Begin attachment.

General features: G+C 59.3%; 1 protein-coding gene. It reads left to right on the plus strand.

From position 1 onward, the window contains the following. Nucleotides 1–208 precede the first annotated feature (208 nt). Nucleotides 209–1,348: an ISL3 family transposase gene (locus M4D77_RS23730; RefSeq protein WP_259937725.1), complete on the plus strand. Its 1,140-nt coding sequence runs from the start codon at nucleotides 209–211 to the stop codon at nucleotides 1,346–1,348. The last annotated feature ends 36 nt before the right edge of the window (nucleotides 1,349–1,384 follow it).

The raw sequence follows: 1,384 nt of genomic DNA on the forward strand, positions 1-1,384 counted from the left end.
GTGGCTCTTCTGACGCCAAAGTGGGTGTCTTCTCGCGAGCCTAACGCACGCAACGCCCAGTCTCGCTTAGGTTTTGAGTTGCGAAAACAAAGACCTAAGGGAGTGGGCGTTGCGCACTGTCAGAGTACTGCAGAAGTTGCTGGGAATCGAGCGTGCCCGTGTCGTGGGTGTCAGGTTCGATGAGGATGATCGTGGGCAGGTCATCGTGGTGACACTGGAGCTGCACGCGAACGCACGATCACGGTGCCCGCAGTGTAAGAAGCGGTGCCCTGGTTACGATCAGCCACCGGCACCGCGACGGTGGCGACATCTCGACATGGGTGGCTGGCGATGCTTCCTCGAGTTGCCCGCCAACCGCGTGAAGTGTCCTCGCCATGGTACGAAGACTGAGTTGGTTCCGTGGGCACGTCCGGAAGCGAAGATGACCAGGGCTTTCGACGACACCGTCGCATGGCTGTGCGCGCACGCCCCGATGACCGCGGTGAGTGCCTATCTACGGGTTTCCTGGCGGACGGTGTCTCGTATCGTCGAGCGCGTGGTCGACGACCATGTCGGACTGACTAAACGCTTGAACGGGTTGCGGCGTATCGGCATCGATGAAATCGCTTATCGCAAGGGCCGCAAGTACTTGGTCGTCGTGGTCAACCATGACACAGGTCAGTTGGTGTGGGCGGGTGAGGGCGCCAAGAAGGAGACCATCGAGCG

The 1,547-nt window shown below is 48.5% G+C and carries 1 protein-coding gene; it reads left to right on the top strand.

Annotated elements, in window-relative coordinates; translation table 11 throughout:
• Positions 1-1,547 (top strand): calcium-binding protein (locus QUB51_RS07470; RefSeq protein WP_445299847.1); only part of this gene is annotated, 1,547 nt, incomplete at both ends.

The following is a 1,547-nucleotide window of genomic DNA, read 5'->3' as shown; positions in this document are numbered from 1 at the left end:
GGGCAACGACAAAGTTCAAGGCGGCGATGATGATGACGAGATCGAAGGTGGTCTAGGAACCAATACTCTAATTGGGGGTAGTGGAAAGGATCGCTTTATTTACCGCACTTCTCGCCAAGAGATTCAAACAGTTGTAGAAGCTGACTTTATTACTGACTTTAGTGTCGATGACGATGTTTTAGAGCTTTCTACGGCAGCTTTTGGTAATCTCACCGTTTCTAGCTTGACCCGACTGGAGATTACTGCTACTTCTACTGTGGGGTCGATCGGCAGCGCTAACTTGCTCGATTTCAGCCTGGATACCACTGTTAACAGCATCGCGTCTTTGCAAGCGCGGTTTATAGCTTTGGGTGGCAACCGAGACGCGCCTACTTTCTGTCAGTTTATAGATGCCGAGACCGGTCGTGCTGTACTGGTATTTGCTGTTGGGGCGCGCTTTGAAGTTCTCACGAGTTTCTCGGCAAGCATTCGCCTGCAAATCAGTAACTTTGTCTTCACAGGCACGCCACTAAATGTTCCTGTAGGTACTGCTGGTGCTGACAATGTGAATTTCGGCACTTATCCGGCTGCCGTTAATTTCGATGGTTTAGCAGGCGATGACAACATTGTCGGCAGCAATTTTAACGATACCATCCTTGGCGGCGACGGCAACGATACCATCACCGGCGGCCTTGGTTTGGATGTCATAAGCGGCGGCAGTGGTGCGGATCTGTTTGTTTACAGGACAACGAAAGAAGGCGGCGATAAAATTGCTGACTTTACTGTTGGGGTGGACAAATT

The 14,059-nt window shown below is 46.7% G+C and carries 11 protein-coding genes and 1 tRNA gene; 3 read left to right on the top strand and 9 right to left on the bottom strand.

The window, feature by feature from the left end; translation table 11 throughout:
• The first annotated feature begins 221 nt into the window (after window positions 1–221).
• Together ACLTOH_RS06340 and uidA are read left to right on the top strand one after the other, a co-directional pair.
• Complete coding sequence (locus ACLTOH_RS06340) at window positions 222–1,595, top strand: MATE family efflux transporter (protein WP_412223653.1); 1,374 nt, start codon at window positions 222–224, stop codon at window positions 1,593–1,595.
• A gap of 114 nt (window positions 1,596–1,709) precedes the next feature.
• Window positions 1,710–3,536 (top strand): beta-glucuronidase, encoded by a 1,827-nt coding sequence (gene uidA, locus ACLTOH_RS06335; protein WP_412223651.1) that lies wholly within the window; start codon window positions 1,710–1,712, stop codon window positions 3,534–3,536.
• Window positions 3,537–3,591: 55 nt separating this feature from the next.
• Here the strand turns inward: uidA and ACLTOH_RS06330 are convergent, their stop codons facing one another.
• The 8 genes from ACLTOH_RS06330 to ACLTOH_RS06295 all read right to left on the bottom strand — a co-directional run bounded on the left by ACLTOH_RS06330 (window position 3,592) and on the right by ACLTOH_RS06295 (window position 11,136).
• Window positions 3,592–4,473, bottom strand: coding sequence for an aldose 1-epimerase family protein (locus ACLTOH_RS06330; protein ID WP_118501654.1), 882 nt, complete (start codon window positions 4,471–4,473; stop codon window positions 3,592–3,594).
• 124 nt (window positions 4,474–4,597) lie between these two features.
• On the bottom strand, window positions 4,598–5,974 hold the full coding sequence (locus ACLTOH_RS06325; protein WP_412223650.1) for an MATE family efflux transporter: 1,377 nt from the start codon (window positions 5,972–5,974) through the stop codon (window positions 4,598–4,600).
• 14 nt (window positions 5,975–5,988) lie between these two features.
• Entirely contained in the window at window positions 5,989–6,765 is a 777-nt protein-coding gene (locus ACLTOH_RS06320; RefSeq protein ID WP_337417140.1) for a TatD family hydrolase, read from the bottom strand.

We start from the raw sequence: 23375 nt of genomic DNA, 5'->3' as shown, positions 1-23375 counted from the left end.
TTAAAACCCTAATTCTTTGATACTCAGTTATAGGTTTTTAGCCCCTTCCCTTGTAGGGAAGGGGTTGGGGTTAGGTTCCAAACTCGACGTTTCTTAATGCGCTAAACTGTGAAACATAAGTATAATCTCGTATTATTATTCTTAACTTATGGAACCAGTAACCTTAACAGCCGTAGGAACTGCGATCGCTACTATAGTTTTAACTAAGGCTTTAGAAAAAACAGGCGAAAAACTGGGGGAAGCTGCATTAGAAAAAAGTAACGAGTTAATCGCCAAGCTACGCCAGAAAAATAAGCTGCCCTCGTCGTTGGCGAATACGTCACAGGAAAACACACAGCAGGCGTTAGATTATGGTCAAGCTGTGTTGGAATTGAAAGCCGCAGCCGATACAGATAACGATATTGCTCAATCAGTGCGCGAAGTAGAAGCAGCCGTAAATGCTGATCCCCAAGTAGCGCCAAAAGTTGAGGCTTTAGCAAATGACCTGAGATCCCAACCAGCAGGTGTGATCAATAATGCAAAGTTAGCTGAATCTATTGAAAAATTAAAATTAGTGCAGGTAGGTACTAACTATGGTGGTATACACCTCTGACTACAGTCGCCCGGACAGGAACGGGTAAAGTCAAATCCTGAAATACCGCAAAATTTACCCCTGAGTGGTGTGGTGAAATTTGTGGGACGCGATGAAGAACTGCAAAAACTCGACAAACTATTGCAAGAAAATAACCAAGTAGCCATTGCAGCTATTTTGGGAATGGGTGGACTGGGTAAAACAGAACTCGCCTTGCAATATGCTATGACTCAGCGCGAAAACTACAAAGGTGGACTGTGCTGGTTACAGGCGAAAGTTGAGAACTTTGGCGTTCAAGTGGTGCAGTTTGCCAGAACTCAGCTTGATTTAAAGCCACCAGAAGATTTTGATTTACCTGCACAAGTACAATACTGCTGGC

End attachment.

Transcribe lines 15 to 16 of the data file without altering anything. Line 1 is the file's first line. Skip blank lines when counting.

• A gap of 114 nt (window positions 1,596–1,709) precedes the next feature.
• Window positions 1,710–3,536 (top strand): beta-glucuronidase, encoded by a 1,827-nt coding sequence (gene uidA, locus ACLTOH_RS06335; protein WP_412223651.1) that lies wholly within the window; start codon window positions 1,710–1,712, stop codon window positions 3,534–3,536.